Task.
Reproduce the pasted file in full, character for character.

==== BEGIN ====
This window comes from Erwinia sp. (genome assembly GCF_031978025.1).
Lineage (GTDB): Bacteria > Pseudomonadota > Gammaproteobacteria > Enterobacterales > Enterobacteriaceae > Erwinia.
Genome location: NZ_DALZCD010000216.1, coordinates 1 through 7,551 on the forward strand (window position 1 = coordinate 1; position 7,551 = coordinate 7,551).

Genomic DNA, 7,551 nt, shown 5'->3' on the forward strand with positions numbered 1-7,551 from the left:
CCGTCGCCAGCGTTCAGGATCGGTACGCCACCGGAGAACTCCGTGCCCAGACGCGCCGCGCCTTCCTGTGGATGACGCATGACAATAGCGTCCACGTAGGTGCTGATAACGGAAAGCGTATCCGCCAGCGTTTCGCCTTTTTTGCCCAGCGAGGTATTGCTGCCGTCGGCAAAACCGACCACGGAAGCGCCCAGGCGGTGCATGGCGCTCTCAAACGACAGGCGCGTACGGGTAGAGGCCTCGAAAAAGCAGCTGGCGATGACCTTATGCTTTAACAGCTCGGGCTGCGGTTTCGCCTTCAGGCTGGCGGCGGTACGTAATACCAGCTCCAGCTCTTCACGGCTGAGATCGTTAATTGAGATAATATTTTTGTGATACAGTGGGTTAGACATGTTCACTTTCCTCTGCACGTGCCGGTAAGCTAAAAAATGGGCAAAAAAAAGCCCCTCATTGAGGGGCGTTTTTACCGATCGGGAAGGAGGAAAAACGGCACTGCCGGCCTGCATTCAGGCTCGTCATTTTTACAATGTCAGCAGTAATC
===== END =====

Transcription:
This window comes from Erwinia sp. (genome assembly GCF_031978025.1).
Lineage (GTDB): Bacteria > Pseudomonadota > Gammaproteobacteria > Enterobacterales > Enterobacteriaceae > Erwinia.
Genome location: NZ_DALZCD010000216.1, coordinates 1 through 7,551 on the forward strand (window position 1 = coordinate 1; position 7,551 = coordinate 7,551).

Genomic DNA, 7,551 nt, shown 5'->3' on the forward strand with positions numbered 1-7,551 from the left:
CCGTCGCCAGCGTTCAGGATCGGTACGCCACCGGAGAACTCCGTGCCCAGACGCGCCGCGCCTTCCTGTGGATGACGCATGACAATAGCGTCCACGTAGGTGCTGATAACGGAAAGCGTATCCGCCAGCGTTTCGCCTTTTTTGCCCAGCGAGGTATTGCTGCCGTCGGCAAAACCGACCACGGAAGCGCCCAGGCGGTGCATGGCGCTCTCAAACGACAGGCGCGTACGGGTAGAGGCCTCGAAAAAGCAGCTGGCGATGACCTTATGCTTTAACAGCTCGGGCTGCGGTTTCGCCTTCAGGCTGGCGGCGGTACGTAATACCAGCTCCAGCTCTTCACGGCTGAGATCGTTAATTGAGATAATATTTTTGTGATACAGTGGGTTAGACATGTTCACTTTCCTCTGCACGTGCCGGTAAGCTAAAAAATGGGCAAAAAAAAGCCCCTCATTGAGGGGCGTTTTTACCGATCGGGAAGGAGGAAAAACGGCACTGCCGGCCTGCATTCAGGCTCGTCATTTTTACAATGTCAGCAGTAATC